Hit the category ‘Zeolites’ on the right to see the blog, or read on for a brief introduction..

Imagine your favourite cookie, the smell of warm chocolate wafting up from a freshly baked tray of them. Snap one in half, the chocolate oozing out of the little pores it made while baking, aromatic steam rising in the air. These aren’t just any cookies however. These cookies could save your life..

Sounds a bit far-fetched doesn’t it? But in the late 1980s after the Chernobyl disaster that is pretty much what some people from Bulgaria were faced with. What made these cookies so special? Minerals (not rocks Marie!). A special class of aluminium and silicon containing minerals called ‘zeolites’. Discovered in 1756 by the Swedish mineralogist Cronstedt but used by humanity in construction and farming for thousands of years, these minerals are very special.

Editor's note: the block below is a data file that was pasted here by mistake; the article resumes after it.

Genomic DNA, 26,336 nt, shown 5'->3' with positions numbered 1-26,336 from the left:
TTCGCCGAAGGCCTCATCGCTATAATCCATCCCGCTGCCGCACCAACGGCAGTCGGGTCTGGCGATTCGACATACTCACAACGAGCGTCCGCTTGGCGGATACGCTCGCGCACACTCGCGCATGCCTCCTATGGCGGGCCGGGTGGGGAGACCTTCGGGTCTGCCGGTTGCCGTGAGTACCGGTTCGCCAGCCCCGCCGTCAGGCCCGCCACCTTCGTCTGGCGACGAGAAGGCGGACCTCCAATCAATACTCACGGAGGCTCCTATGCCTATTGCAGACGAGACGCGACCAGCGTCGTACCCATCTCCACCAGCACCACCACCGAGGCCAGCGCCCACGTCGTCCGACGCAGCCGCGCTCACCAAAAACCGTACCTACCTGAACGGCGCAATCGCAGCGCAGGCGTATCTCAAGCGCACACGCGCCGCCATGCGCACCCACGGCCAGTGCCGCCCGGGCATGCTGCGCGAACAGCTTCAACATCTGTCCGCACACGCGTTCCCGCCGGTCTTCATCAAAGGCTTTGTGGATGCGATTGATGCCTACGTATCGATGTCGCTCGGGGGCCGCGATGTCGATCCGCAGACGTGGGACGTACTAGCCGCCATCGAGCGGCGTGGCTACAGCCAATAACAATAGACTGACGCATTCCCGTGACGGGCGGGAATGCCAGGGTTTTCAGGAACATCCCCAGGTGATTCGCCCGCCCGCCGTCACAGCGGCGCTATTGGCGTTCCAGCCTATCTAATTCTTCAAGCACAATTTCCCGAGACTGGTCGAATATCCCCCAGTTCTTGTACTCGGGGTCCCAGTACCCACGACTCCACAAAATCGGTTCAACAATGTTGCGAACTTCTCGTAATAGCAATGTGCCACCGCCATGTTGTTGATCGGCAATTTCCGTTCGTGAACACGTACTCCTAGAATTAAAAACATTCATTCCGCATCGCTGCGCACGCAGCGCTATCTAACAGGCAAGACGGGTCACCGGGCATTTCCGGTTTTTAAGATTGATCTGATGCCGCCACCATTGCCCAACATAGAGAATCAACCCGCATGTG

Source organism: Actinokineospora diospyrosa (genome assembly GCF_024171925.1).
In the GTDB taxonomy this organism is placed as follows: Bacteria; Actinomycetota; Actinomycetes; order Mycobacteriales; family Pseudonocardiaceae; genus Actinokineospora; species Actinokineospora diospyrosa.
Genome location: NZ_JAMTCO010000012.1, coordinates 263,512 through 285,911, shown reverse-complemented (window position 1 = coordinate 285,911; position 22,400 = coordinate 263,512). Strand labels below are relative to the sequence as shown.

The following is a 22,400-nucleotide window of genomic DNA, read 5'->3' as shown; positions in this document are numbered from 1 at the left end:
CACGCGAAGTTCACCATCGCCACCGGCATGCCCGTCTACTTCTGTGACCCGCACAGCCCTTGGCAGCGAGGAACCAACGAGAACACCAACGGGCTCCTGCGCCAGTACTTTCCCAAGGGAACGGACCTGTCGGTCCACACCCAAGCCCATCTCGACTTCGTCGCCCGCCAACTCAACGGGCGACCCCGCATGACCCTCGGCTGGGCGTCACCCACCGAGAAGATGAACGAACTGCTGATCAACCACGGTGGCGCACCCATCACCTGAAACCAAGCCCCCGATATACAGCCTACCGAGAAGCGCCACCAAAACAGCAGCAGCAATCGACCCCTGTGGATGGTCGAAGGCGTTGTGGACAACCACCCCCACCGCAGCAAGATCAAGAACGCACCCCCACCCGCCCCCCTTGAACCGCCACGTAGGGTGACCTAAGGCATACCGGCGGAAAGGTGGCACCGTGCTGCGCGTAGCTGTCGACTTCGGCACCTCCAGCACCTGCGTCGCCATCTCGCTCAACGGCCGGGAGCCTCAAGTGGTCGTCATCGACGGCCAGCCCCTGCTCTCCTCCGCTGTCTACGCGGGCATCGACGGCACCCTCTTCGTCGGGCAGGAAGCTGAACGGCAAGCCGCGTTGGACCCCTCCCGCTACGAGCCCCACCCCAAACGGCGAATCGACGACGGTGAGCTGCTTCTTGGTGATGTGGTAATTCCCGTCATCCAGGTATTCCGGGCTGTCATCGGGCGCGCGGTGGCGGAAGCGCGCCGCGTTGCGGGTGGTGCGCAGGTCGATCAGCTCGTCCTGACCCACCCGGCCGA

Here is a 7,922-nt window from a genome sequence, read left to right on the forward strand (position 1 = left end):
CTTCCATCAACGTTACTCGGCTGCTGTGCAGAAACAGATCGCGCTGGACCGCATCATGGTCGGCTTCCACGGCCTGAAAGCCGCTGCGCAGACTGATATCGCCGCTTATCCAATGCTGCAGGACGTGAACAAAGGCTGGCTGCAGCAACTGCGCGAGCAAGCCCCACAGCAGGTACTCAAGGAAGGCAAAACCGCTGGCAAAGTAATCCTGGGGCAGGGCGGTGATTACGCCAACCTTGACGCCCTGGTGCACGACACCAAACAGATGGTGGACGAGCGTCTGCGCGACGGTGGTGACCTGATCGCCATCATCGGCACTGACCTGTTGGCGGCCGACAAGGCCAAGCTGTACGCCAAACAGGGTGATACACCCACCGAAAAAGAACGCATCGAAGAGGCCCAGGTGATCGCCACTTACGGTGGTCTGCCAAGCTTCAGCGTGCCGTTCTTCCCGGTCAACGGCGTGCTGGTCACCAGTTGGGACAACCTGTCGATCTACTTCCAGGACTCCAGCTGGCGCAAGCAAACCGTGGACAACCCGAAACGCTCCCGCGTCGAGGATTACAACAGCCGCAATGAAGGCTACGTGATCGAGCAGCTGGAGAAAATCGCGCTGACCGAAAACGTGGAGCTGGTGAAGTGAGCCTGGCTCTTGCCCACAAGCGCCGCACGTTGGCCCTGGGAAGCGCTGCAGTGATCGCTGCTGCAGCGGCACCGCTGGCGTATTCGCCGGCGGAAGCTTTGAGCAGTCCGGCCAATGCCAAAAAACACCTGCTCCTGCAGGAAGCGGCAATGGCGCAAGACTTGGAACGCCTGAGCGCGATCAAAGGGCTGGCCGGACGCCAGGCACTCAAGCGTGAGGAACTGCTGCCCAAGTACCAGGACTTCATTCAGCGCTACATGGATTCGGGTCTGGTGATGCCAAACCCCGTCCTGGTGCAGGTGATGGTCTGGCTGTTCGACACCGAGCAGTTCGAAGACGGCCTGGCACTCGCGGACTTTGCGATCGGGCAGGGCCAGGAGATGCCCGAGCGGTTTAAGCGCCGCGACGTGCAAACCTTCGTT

Today they are used for everything from cat litter to growing plants in space, and it is very likely that you have used something relying on zeolites in the past hour without knowing it. What makes these boiling stones (zeo – to boil/simmer, lithos – stones) so special? Yup. You guessed it, structure.

Here I will be sharing my attempts, both success and failures, to print all 50 naturally occurring zeolite crystal structures. I’ll delve into more about what zeolites actually are, how we make them and where to find them as we go. Again I’ll share the structure files for printing and signpost you to my sources.

Print running total: 2/52

All .stl files:

LTA – Zeolite A:

FAU – Faujasite: